- By Chuck Lindell American-Statesman Staff
Texas Attorney General Ken Paxton Thursday threatened to sue the Trump administration unless it rescinds a program that offers protection from deportation for unauthorized immigrants who were brought to the United States as children.
In a letter joined by Republican officials in nine other states, Paxton gave U.S. Attorney General Jeff Sessions until Sept. 5 to rescind the Deferred Action for Childhood Arrival program, created by then-President Barack Obama in 2012 to protect people he said were “Americans in their heart, in their minds, in every single way but one: on paper.”
Paxton said the program, commonly known as DACA, was improperly created without approval by Congress.
“The Executive Branch does not have the unilateral power to confer lawful presence and work authorization on unlawfully present aliens simply because the Executive chooses not to remove them,” Paxton told Sessions in the letter.
State Rep. Eddie Rodriguez, an Austin Democrat and policy chair of the Mexican American Legislative Caucus, blasted Paxton’s action as a mean-spirited and ill-advised attack on an a largely Latino population.
“Most of these young people really only know the United States. To just rip them away from this country is hurtful,” Rodriguez said. “This is a very hateful, harmful thing to do to a lot of people who don’t deserve this kind of treatment.”
The Obama-era policy offers deportation protection and renewable, two-year work permits to an estimated 1 million people who were brought to the United States before their 16th birthday, have lived in the country continuously since mid-2007, are in school or graduated, and have no felonies or significant misdemeanors.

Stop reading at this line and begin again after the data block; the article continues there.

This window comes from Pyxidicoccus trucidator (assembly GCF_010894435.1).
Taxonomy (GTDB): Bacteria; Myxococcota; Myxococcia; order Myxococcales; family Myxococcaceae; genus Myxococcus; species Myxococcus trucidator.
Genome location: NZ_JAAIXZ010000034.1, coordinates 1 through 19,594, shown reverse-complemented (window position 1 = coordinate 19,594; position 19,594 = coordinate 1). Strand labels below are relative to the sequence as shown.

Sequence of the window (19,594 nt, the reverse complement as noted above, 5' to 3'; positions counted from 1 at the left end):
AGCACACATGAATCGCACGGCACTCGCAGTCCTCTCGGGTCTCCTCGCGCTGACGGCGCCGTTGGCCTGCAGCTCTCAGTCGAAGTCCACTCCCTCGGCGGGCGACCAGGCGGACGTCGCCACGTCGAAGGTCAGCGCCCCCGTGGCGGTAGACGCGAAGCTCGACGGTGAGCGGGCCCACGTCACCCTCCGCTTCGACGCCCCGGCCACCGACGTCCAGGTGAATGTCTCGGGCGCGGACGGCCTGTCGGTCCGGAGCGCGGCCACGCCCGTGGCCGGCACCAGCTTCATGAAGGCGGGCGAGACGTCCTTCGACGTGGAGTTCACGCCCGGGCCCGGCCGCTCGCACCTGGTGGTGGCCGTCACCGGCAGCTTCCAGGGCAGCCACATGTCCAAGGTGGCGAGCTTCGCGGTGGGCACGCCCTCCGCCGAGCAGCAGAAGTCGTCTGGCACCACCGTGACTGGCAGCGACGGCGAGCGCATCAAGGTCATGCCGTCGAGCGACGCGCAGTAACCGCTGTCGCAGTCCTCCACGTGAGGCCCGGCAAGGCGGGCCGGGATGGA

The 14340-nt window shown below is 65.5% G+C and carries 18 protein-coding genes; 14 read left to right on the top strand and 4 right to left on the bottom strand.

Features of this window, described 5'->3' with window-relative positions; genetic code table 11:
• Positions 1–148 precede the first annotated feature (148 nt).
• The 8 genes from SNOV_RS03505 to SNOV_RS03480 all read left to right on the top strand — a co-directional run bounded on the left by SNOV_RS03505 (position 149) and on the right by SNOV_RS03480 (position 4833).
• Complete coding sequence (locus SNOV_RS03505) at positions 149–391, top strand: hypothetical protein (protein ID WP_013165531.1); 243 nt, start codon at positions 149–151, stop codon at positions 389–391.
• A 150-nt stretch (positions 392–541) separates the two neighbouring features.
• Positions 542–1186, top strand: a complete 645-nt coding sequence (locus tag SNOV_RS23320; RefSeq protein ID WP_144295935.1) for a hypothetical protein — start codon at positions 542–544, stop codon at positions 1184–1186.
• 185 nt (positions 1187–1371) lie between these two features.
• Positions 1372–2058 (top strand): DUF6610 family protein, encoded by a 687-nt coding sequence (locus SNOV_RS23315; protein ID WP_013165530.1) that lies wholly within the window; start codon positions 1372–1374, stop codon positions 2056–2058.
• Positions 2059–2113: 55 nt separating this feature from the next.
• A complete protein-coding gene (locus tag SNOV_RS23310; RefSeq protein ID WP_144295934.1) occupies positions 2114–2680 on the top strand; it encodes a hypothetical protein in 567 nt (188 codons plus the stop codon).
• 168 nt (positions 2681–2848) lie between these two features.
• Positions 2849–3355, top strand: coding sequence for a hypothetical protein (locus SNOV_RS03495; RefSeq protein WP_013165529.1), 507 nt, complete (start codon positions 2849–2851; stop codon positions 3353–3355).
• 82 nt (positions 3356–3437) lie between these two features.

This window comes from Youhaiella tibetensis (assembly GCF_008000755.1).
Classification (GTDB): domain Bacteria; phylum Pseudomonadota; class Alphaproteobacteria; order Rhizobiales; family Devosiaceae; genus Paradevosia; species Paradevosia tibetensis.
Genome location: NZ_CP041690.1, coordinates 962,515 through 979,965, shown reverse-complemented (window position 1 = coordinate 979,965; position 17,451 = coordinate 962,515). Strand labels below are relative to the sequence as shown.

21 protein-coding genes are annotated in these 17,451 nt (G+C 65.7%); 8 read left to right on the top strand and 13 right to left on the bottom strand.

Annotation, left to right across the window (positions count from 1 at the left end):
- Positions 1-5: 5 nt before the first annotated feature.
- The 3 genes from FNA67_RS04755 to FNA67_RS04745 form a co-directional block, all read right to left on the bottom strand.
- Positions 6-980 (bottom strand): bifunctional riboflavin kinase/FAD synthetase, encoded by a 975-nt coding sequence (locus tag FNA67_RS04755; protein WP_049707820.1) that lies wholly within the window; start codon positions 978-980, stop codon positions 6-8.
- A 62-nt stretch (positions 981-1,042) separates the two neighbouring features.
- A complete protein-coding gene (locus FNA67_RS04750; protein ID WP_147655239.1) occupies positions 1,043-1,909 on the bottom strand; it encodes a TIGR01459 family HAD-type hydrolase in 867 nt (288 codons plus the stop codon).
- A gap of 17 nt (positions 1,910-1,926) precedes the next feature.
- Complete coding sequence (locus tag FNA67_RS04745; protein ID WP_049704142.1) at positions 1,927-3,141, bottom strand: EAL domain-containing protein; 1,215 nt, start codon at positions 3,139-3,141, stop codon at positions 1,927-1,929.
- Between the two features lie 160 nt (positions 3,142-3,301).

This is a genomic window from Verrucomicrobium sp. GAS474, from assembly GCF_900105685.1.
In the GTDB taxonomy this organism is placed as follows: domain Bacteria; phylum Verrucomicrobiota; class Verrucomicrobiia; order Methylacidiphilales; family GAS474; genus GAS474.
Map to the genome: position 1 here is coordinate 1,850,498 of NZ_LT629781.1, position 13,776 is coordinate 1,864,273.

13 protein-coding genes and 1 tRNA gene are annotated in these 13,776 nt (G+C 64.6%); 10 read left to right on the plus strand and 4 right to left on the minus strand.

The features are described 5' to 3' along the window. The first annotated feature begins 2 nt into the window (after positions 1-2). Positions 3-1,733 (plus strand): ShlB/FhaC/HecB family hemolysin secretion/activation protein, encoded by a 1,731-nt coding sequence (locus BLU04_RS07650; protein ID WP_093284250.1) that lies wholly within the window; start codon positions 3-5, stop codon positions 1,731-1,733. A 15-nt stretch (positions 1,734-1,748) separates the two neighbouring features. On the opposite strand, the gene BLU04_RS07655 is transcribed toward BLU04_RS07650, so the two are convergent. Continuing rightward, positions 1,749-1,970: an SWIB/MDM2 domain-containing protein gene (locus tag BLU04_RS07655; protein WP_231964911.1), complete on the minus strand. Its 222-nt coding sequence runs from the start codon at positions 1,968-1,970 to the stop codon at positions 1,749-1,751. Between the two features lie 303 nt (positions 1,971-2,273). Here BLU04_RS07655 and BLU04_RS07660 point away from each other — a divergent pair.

Sen. Sylvia Garcia, D-Houston and head of the Senate Hispanic Caucus, said Paxton was attacking immigrant youths who “have done nothing but go to school, pay taxes, attend college and work to better their lives.”
“There is no justification to end the DACA policy, except to perpetuate fear and hatred towards all immigrants,” Garcia said. “Without DACA, these students would be forced back into the shadows with no employment authorization, no access to identification, and it would undermine the Texas investment in their education.”
In his letter, Paxton asked Sessions to ensure that Obama’s DACA order is rescinded and that no DACA permits be issued or renewed in the future.
The request does not require federal officials to “immediately rescind” already issued permits or require Homeland Security Secretary John Kelly to alter immigration enforcement priorities, Paxton wrote.
“This request does not require the federal government to remove any alien,” the letter added.
Joining Paxton on the letter were Idaho Gov. Butch Otter and the attorneys general of Alabama, Arkansas, Kansas, Louisiana, Nebraska, South Carolina, Tennessee, Idaho and West Virginia.
The letter said the threatened lawsuit against DACA would follow the same legal reasoning that prompted the federal courts to block Obama’s 2014 attempt to expand DACA and add protections for unauthorized immigrants who were parents of U.S. citizens and legal residents.
Texas led a 26-state coalition that successfully challenged that order — known as DAPA, or Deferred Action for Parents of Americans and Lawful Permanent Residents — arguing that the Obama administration did not have the legal authority to issue an order protecting about 4 million people from deportation.
Kelly formally rescinded a Homeland Security memo that implemented the DAPA policy on June 15 but kept the DACA memo in place, prompting Paxton’s letter Thursday.